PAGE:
£400K investment to domestic abuse and sexual violence victims

Nine domestic abuse and sexual violence services impacted by the Covid-19 crisis will share a £400,000 boost secured by the Police and Crime Commissioner for Cleveland.

The Commissioner’s Office submitted a bid to a Ministry of Justice fund to support organisations who have felt the impact of the Covid-19 pandemic, either through additional costs or increased demand.

Initially allocated a budget of £192,000, Cleveland’s funding was doubled to £403,000 by the Government, due to the area’s significant demand for domestic and sexual violence support agencies.

Arch North East, Eva Women’s Aid, Foundation, The Halo Project, Harbour, My Sister’s Place, NACRO and Safer Communities will all receive a financial boost to cover any additional costs until 31 October 2020.

Examples of how the funding will be used include:

  • Purchasing digital equipment and technical support to allow staff to support vulnerable people remotely;
  • Welfare supplies for vulnerable victims including groceries, household goods and mobile phones to ease isolation;
  • Additional provision or staff to deal with an increase in demand or to replace work normally carried out by volunteers;
  • Additional support for young people affected by domestic abuse, including support workers and specialist counselling;
  • Remote evidence video link to support victims in giving evidence without attending court;
  • Protecting the wellbeing of staff who have continued to work throughout the pandemic through increased supervision;
  • Cleaning supplies and PPE equipment.

Police and Crime Commissioner Barry Coppinger: “We’ve been incredibly lucky in Cleveland that all of our victim services have continued to provide crucial support to vulnerable people during the Covid-19 crisis.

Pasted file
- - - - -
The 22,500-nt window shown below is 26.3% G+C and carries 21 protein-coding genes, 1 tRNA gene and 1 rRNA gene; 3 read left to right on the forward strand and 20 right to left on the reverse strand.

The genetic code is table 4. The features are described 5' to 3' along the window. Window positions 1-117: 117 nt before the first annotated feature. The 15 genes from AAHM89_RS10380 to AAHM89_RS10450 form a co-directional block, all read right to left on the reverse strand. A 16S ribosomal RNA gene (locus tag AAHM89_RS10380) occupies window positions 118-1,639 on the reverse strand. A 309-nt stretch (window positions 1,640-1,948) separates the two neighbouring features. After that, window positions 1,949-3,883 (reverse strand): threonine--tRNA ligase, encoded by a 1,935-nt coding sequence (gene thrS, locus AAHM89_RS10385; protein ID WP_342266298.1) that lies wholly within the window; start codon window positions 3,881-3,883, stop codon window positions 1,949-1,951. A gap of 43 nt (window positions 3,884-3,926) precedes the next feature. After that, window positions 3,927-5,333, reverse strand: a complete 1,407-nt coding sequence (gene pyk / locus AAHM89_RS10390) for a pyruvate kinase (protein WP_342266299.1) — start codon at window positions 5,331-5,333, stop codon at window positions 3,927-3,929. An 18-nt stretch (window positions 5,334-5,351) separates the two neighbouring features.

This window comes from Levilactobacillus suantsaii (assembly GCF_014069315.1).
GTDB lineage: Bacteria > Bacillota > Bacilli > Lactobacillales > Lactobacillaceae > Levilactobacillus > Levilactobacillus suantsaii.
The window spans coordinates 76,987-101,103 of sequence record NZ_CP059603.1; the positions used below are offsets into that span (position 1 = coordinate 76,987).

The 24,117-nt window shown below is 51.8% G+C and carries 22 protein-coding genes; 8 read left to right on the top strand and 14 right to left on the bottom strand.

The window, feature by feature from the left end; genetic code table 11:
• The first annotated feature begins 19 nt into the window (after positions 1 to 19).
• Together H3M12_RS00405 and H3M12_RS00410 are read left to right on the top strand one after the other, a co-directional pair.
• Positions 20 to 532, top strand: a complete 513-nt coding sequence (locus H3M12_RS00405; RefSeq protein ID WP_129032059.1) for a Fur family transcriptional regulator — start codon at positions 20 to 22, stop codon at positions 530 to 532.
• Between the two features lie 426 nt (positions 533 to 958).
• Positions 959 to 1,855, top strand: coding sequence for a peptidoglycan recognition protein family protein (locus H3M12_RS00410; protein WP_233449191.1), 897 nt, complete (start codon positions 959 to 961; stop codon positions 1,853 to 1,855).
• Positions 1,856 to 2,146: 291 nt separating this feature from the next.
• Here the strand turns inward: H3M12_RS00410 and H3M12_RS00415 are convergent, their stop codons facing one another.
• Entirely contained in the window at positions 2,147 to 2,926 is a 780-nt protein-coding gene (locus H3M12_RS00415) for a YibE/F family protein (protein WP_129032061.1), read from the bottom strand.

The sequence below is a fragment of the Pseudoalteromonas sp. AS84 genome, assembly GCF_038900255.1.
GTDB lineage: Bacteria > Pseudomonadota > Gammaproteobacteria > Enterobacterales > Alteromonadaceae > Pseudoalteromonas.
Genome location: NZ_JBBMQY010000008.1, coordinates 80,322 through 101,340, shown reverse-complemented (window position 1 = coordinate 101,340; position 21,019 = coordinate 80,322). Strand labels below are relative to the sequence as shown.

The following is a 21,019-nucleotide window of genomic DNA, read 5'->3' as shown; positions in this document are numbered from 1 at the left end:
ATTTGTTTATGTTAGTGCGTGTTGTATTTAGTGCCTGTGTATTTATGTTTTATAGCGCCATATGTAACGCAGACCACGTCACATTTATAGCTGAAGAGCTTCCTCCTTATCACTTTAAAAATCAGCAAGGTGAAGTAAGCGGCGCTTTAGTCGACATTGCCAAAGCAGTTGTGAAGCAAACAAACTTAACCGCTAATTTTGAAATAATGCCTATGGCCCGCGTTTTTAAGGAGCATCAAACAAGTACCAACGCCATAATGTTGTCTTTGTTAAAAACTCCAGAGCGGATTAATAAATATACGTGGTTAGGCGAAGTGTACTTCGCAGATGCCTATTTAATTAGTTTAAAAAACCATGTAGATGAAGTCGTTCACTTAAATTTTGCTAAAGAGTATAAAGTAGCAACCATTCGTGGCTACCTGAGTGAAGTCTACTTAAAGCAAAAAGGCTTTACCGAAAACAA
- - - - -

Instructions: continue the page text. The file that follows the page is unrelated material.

“I’ve been impressed by the dedication and innovation demonstrated by staff working for these agencies, who have worked additional hours and grasped new technology to provide support at a time when victims are more isolated and vulnerable than ever.

“Unfortunately some of the adjustments they’ve made have left them out of pocket. I’m pleased that we’ve been able to secure double our initial allocation by showing the Government how high the demand is for domestic abuse and sexual violence services in Cleveland.

“This investment will allow organisations to reimburse themselves for changes already made and to invest in supplies and additional services which will help them continue to deliver a high quality service in a safe way.”

Joanne Hodgkinson is Chief Executive of Safer Communities, who secured additional funding for the Teesside Sexual Assault Referral Centre said ‘Our staff have worked continually, 24/7, throughout the pandemic to ensure victims continue to receive vital support. The funding is a fantastic boost, allowing us to provide a more responsive and flexible service.’

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